Most of the startups are destined to fail. In the aftermath of failure, founder emerge saying that they learnt a lot on how to run startups, the dos and donts. That’s an irrecoverable amount of time and resource spent to learn just a few things. Learning alone does not justify such grand waste of resources. The book “The Learn Statup” authored by Eric Ries states many measures to avoid such waste of time and effort. For a book that’s written in concise points followed by explaination it’s hard to summarize. Nonetheless, I am presenting you with some of the important takeaways from the book. Some of the important lessons might still be missing – reason why you should read the book.
1. Do not build products that nobody wants
A company built an add on that could bridge all social media platforms to attract customers to its own platform. The product would let you invite your facebook and twitter friends to one common platform. When it reached out to the customers it found out that no one wanted a product that could work on top of the existing social media product. Instead they could bear the hassles of one more social media. The company spent time and resouces (money and human) to built a product and numerous features into it that no one wanted. Compared to a century ago, we are far more capable of executing ideas and building things. A century ago people would ask, “Can we do this?” In modener economy anything imaginable can built given time and resource and thus the moder question should be “Should we build this product?”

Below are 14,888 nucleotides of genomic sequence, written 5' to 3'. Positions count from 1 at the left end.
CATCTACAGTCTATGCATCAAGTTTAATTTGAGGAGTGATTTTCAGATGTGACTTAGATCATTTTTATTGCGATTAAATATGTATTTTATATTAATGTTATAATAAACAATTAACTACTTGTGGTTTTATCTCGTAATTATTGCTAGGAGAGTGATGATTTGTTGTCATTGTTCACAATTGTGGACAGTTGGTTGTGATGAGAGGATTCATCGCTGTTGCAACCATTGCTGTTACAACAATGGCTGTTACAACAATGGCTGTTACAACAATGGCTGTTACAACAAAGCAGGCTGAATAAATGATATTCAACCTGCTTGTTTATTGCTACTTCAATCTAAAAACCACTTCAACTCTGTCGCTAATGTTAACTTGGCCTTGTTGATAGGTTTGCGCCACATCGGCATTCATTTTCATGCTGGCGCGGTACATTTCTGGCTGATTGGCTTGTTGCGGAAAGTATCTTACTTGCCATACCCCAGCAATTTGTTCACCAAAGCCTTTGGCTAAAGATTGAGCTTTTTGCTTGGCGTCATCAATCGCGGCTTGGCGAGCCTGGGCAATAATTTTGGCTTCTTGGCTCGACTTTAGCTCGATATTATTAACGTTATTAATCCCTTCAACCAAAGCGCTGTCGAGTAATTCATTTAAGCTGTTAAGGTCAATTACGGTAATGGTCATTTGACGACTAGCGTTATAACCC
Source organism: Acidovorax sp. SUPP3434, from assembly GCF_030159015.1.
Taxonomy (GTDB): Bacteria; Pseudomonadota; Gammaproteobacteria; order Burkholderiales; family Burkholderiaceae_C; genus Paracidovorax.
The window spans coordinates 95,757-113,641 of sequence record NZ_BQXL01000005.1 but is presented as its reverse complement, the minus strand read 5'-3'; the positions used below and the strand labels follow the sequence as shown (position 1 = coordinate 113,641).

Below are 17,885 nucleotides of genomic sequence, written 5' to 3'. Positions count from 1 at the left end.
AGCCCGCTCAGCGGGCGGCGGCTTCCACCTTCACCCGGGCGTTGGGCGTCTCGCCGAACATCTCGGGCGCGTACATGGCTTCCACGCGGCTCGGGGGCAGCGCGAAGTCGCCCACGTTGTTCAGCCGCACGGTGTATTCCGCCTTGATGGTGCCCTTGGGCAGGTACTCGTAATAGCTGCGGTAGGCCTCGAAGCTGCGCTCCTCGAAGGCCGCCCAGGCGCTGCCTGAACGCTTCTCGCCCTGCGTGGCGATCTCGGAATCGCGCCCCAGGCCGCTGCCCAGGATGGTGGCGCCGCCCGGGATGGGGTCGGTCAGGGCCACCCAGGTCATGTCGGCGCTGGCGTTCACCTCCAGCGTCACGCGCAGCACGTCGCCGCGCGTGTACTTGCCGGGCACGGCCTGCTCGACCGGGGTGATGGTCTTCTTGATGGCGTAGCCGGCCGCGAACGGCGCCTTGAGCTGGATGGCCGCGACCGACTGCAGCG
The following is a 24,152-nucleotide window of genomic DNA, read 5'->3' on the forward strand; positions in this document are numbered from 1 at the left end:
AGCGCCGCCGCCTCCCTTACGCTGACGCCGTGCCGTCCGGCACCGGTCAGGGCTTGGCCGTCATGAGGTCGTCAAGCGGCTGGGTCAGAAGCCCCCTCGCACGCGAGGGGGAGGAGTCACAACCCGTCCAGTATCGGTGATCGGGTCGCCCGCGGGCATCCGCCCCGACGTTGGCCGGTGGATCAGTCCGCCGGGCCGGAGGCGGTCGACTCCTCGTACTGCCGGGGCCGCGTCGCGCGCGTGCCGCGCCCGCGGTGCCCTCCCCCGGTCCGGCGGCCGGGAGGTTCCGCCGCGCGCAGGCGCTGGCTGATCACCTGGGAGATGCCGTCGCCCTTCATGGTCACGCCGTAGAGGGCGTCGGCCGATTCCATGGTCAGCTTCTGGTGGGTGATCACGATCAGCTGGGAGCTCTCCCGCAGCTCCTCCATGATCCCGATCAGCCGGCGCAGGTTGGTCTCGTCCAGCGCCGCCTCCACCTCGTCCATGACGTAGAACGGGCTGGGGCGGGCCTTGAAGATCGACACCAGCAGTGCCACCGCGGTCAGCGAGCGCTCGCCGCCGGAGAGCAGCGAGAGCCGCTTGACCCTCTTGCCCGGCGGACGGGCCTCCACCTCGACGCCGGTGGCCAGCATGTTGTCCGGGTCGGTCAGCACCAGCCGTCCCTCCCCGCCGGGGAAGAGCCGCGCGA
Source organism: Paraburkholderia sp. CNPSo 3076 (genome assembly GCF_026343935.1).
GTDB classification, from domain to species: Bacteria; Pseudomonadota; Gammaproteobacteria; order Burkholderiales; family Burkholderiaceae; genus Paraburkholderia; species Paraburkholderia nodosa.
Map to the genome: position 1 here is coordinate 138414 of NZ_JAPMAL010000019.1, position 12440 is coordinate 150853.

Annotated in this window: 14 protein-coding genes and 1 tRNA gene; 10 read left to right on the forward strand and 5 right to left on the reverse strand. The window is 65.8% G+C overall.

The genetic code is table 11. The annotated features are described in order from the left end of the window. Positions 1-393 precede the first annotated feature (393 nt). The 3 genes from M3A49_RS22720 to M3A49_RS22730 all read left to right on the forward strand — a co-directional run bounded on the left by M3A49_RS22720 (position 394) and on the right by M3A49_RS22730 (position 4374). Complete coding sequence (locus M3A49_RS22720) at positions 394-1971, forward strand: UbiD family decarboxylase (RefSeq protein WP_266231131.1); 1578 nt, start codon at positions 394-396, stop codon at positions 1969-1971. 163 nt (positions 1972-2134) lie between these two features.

2. Reach out to the customers early
As a perfectionist you want to deliver the best product to your customers but do they really want your product? The customers might require features that aren’t there and might shun the features that you thought they would instantly fall in love with. Build a MVP and reach out to the customer. You’re building a product based on the hypothesis that people want the product. This hypothesis should be put to brutal tests using the customer feedback.
3. The power of small batches and iteration
How do you think confectionaries generate profit selling Re 1 chocolates shipping them through rough geographies in humongous containers? Scale. A 5 paisa unit profit selling 1 billion units is 100 Million in profit. That’s the power of scale but there is power in small batches too. Imagine if the confectionary were to launch a new chocolate. It would manufacture chocolate in small batches, ask for customer reviews and iterate until the product is ready to be manufactured in large batches.
You’re subject to large number of varied tests everyday by the successful products that you use. That’s how the products became successful in the first place. You might have seen the option to opt-out of customer experience when installing different apps, that’s the way to test products. Facebook releases new features to small batch of users and gauges their reaction using actionable metrics. It then decides if the features should be taken forward to a large mass or if it should be aborted. Test in staggering numbers and test quickly.
5. Metrics of growth
A startup or company might measure its growth using a variety of metrics. Metrics might fool the company into believing that it is growing when it’s not. The number of daily tweets on Twitter isn’t as important as the amount of time an average user spends on Twitter. Choose your metrics to reflect the actual growth and underlying issues (if any).